NHL corporate partners, including MillerCoors, Molson Coors, Verizon, Discover and Pepsi, are expected to use the theme in their own campaigns, but marketing efforts requiring long lead times, like on-pack branding, were lost because of the lockout. Supporting point-of-sale ads will be placed in the NHL and NBC stores in New York and in sports specialty retailers, including Dick’s Sporting Goods and Modell’s.

As for ad sales, NBC says advertiser interest around the Stanley Cup playoffs is better than it was expecting.

“If you had asked me about [Stanley Cup playoff] ad sales four months ago, my knees would have been knocking,” said Seth Winter, executive vice president of NBC Sports Group’s sales and marketing division. However, playoff telecasts are 65 percent sold, with the network intentionally holding back inventory for the second-quarter scatter market. NBC has seen price increases in the high single digits.

As with the NBA last year, the NHL has seen ratings gains during the lockout-shortened season. The NHL is on pace to have its most-watched season so far on NBC Sports Network. Ratings for games on NBC are up about 10 percent.

A few months ago, NBA Deputy Commissioner Adam Silver and WNBA President Laurel Richie approached ESPN President John Skipper with a plan.

Even though the WNBA was under contract to ESPN for another four years, the league’s executives wanted ESPN to open its deal and renegotiate new terms.

The NBA wanted to breathe more money into the 16-year-old professional women’s league and give it the sense of security that a long-term media rights deal could provide. After all, WNBA teams averaged a record-low 7,457 fans a game last season.

Skipper was intrigued by the idea. ESPN’s NBA rights deal ends after the 2015-16 season, the same time the WNBA deal was scheduled to end originally. All signs point to a bidding frenzy around those rights. ESPN and Turner Sports are the incumbents and want to keep the NBA’s rights. Plus, Fox and NBC will have their own 24-hour sports channels, and their executives have hinted that they plan make strong bids for the NBA.

Sticking with WNBA gave ESPN a chance to reinforce its commitment to women’s sports.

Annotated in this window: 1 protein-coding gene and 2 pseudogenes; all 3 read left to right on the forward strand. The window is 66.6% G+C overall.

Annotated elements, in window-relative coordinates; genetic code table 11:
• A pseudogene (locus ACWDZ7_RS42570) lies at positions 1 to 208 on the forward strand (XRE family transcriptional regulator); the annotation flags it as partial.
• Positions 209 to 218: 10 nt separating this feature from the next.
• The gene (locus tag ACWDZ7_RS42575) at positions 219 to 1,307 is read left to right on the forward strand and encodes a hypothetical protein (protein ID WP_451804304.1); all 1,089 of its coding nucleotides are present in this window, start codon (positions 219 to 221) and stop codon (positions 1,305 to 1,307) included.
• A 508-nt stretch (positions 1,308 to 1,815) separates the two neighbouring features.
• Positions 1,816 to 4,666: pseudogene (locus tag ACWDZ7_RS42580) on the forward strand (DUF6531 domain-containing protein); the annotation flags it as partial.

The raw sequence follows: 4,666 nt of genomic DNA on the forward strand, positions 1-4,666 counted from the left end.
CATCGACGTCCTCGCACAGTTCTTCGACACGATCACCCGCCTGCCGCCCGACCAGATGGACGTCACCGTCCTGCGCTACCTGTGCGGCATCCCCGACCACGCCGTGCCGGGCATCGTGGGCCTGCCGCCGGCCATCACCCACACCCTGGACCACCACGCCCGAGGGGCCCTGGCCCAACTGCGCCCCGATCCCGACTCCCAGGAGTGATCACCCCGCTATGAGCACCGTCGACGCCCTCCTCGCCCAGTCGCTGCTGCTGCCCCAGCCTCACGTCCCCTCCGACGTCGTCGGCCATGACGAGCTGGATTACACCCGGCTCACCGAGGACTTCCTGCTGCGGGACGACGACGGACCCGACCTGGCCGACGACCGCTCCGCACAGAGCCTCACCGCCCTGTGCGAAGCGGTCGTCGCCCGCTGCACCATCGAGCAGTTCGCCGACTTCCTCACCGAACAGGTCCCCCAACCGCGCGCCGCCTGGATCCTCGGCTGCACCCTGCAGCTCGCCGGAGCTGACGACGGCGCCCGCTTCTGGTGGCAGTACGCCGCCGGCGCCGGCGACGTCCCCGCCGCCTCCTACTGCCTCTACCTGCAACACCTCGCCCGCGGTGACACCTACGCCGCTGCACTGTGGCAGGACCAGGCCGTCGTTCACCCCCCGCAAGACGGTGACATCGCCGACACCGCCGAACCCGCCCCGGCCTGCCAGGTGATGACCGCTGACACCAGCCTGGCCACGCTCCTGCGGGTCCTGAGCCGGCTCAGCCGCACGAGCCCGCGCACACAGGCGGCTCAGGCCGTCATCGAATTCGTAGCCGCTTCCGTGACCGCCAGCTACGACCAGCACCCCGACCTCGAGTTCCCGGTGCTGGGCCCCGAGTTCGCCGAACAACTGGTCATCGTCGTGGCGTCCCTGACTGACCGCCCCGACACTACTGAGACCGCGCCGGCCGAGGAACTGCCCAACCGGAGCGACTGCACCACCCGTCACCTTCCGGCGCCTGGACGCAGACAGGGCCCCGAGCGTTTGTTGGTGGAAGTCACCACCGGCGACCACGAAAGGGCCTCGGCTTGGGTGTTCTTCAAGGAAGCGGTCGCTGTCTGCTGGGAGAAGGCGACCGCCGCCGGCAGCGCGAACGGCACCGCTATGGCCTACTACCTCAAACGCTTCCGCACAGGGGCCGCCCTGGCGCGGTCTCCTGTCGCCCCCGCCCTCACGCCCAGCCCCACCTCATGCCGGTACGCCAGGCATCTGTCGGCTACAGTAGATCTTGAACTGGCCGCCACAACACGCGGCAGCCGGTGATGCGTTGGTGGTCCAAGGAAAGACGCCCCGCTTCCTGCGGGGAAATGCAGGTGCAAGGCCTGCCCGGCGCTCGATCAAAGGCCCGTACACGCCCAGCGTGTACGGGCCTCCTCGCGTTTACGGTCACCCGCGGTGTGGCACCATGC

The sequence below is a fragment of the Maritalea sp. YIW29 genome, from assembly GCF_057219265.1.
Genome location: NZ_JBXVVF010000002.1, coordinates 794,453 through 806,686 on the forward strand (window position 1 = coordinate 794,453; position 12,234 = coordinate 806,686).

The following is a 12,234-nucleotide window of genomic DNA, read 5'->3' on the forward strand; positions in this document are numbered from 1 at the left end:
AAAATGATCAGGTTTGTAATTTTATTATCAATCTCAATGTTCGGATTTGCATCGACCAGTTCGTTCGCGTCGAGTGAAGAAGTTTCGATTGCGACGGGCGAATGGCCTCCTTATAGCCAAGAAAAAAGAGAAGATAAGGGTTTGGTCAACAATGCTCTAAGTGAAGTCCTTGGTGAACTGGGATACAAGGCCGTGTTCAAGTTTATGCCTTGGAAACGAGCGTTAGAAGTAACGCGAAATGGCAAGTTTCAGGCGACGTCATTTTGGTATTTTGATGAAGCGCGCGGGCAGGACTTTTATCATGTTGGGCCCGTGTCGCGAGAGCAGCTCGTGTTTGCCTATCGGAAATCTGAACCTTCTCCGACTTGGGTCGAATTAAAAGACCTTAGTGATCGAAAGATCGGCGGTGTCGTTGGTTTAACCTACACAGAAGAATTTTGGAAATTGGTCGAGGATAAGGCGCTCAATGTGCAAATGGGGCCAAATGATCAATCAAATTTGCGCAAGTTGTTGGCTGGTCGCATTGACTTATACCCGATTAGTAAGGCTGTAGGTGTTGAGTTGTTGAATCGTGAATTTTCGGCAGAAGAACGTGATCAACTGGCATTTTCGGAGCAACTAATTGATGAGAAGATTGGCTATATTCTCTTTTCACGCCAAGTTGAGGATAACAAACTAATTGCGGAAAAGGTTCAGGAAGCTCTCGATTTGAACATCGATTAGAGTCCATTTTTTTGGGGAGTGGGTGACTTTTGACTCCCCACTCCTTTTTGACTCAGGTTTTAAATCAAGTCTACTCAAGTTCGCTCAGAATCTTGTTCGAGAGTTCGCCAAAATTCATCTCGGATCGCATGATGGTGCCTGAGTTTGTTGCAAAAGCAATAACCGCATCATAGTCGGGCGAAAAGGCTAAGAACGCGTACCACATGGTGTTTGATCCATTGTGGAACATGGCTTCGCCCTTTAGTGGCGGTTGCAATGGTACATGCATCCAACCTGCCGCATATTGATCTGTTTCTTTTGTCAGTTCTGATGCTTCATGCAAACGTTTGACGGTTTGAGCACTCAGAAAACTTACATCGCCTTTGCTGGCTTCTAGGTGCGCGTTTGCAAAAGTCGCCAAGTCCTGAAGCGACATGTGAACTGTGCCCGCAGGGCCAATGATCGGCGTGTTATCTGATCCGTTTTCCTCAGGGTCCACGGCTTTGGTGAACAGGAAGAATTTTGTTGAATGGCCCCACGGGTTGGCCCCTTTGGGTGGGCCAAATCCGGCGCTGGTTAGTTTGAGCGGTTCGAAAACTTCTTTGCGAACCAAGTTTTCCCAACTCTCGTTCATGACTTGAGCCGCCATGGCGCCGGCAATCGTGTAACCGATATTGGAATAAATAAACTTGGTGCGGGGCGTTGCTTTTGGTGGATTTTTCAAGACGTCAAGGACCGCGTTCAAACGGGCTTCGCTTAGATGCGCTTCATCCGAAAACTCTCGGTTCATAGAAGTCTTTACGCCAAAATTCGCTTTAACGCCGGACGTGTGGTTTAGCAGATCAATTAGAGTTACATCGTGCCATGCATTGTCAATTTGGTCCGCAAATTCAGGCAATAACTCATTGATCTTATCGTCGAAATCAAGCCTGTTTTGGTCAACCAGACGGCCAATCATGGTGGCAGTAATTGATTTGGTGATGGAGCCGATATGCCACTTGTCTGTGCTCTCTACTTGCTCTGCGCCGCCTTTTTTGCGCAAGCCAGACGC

utting a deal for the WNBA would be a good way to curry favor with the league and show that ESPN wants to be a good partner.

But Skipper’s interest went beyond the next NBA deal. Under his leadership, Skipper has made a big push to cover women’s sports. ESPN has carried the NCAA women’s college basketball tournament exclusively since 1996. It has carried WNBA games since 1997, when the league formed. It launched an editorial division focused on women’s athletics called espnW. A new WNBA deal would fit within ESPN’s programming plans.

“This deal gives us a good opportunity to reinforce our commitment to women’s sports,” Skipper said. “We never had a question. We wanted to do a deal with the WNBA.”

After some negotiations, the two sides had a deal. ESPN agreed to extend its WNBA deal six years, running through the 2022 season. ESPN committed to pay the NBA $12 million a year for the rights, which amounts to $1 million a team, sources said. Most of the media money will be filtered directly to the teams.

In return, the NBA gave ESPN some revenue-making opportunities, such as additional ad time for it to sell during games.
“Extending the partnership shows a lot about ESPN’s commitment to women’s sports,” Richie said. “Having a better sense of the athletes and getting to know the athletes is a really important part of building allegiance to a player, a team or a league.”

In that vein, the deal accounts for new programming initiatives to grow ratings.

The deal increases the number of WNBA games on ESPN to 30 from 28, which includes a Memorial Day double-header on ESPN2 that will be the WNBA’s version of the NBA’s popular Christmas Day games schedule. Those Memorial Day games will include the teams with the top four draft picks, so ESPN will be able to highlight the three top picks that it has showcased in its “Three to See”: Delaware’s Elena Delle Donne, Notre Dame’s Skylar Diggins and Baylor’s Brittney Griner.
“We want to grow the ratings,” Skipper said. “We think there’s an upside there.”

Last season, the WNBA averaged 359,000 viewers a game during the regular season on ESPN, 180,000 viewers on ESPN 2 and 804,000 on ABC.

Like other media rights deals, ESPN picked up TV Everywhere rights that allow it to show WNBA games on ESPN3 and its WatchESPN app. ESPN’s current rights deal with the NBA, which was signed in 2007 and runs through the 2015-16 season, included WNBA rights. ESPN’s deal with the NBA is not affected by this deal.

The WNBA also is relaunching the WNBA brand. The 16-year-old league is taking the wraps off a new logo, designed in conjunction with the firm OCD (Original Champions of Design) to reflect “the diversity and athleticism of today’s WNBA,” Richie said.